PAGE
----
Frontline workers left “risking lives to provide treatment and care”
10 February 2021
- "Inadequate" pandemic plan - and equipment stockpile - left frontline workers "risking their own and their families' lives to provide treatment and care"
- Lack of transparency in letting multi-million pound contracts "undermines public trust in government procurement and the use of taxpayers' money"
- DHSC "wasted hundreds of millions of pounds on PPE which is of poor quality and cannot be used for the intended purpose"
- Read the report summary
- Read the conclusions and recommendations
- Read the full report: COVID-19: Government procurement and supply of Personal Protective Equipment
- [PDF 331 KB]
The Department for Health and Social Care's decision to prioritise hospitals at the beginning of the pandemic meant social care providers were left exposed by lack of PPE, says the House of Commons Public Accounts Committee in its first report on PPE procurement published today.
The Committee highlights the appalling situation of staff having to care for people with COVID-19 or suspected COVID-19 without sufficient PPE to protect themselves from infection.
Government's failure to be transparent about its buying decisions in the pandemic - publish contracts in a timely manner, maintain proper records of key decisions - has "left it open to accusations of poor value for money, conflicts of interest and preferential treatment of some suppliers".
Government made extensive use of emergency procurement regulations to procure more than £10 billion of goods and services without competition. While government had plans and a stockpile of PPE, these proved inadequate for the COVID-19 pandemic.
Between February and July 2020, the Department of Health and Social Care (DHSC) spent over £12 billion on 32 billion items of PPE. It has so far identified items worth hundreds of millions of pounds which are unusable for their intended purpose, at further risk to taxpayers’ money.
At each stage DHSC maintains that no setting actually ran out of PPE. But the Committee heard compelling evidence from organisations representing front-line workers that stocks ran perilously low; single use items were reused; some was not fit for purpose - including reports of expired, substandard, deficient or even insect-infested supplies - and staff were in fear that they would run out.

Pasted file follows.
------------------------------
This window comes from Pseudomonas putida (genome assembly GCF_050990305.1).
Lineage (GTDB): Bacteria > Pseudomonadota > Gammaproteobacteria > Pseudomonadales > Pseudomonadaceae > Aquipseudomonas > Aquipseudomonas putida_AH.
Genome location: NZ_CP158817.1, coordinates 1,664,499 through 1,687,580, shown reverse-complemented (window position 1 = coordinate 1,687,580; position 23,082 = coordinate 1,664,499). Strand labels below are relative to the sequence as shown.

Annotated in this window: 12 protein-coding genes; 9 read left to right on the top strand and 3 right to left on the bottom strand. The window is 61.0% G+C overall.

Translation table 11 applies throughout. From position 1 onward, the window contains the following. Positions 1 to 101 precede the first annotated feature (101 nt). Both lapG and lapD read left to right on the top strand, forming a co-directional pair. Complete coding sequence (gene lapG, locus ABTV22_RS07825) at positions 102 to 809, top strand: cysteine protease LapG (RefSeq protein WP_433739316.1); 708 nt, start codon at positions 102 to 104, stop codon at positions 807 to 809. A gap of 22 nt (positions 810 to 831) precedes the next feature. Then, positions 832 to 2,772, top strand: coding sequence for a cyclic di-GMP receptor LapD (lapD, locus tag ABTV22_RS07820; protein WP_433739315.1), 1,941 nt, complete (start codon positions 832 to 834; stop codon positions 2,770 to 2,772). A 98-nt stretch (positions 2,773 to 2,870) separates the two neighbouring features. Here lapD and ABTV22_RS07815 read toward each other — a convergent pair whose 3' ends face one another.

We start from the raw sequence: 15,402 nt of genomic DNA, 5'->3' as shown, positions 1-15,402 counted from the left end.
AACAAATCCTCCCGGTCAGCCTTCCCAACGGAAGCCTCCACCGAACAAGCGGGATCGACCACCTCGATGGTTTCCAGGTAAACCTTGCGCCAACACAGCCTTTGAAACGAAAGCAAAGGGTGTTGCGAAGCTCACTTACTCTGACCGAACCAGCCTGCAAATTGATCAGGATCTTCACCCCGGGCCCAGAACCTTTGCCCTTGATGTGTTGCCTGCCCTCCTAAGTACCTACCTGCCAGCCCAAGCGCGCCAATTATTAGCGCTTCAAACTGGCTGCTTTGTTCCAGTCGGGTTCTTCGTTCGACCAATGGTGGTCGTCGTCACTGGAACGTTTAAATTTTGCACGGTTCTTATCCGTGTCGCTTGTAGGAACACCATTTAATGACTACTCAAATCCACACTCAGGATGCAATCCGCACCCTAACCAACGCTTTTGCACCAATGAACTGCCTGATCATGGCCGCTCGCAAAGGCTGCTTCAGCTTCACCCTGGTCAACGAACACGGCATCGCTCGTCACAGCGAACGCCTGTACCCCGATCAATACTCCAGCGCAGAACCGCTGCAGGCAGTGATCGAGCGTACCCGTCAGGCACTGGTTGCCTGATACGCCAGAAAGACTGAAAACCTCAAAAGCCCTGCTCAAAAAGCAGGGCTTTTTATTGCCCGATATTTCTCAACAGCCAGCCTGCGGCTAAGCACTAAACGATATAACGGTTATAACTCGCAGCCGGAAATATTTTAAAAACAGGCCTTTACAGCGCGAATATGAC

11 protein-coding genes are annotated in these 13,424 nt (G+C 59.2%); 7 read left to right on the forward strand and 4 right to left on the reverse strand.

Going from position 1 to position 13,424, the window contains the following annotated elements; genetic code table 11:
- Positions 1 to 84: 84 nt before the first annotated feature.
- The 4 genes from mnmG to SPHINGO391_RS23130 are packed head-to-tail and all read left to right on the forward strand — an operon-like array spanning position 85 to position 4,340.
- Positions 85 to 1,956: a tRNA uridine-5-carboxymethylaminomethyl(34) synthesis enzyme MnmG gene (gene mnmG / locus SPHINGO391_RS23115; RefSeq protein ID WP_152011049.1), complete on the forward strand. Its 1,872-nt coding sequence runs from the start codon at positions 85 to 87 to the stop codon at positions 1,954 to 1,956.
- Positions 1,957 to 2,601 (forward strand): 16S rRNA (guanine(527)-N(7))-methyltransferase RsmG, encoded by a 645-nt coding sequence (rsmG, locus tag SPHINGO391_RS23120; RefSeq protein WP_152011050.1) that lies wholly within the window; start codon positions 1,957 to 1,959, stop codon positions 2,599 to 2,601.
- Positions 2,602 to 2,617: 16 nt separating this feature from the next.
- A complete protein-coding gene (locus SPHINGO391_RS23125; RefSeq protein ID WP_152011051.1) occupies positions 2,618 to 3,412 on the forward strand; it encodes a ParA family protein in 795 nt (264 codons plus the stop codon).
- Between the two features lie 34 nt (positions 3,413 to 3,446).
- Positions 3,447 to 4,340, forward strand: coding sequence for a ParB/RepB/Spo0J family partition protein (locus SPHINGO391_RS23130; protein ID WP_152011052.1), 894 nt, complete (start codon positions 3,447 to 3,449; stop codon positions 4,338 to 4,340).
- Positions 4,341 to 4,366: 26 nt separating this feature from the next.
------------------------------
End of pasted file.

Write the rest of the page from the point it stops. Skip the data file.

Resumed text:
- Surveys by staff representative organisations showed at least 30% of participating care workers, doctors and nurses reported having insufficient PPE, even in high-risk settings.
- The PPE from central government was sometimes not usable and providers told the Committee that emergency helplines referred them to suppliers which did not have PPE.
- The "high-priority lane" for companies offering to fulfil covid contracts "was not designed well enough to be a wholly effective way of sifting credible leads to supply PPE".
- Market price increases alone cost £10bn, as providers tried to buy PPE at short notice in an "overheated" international market, finding they "needed to pay hugely inflated prices to suppliers they were unfamiliar with".
The government also had to procure a wide range of other goods and services quickly during this time. By 31 July 2020, the Government had awarded over 8,000 contracts in its Covid response, with a value of £18 billion.
The Committee says now DHSC has ordered an "enormous amount of PPE", with no assurance it will be fit for future purpose but concerns that it might compromise government’s ambition to maintain a UK manufacturing base.
Meg Hillier MP, Chair of the Public Committee, said:
"Government had permission to procure equipment at pace and without tendering under the law, but acting fast did not give it license to rip up record keeping on decisions. It did not publish contracts in time and kept poor records of why some companies won multi-million pound contracts. The cost of emergency procurement - £billions higher than the equivalent a year before - highlights how both its pandemic plan and supply of essential equipment were inadequate.
Frontline workers were left without adequate supplies, risking their own and their families’ lives to provide treatment and care. We’re at a dangerous new phase of the pandemic, in our third national lockdown with no defined end in sight. The government needs to acknowledge the errors and be better prepared."
Image: DFID flickr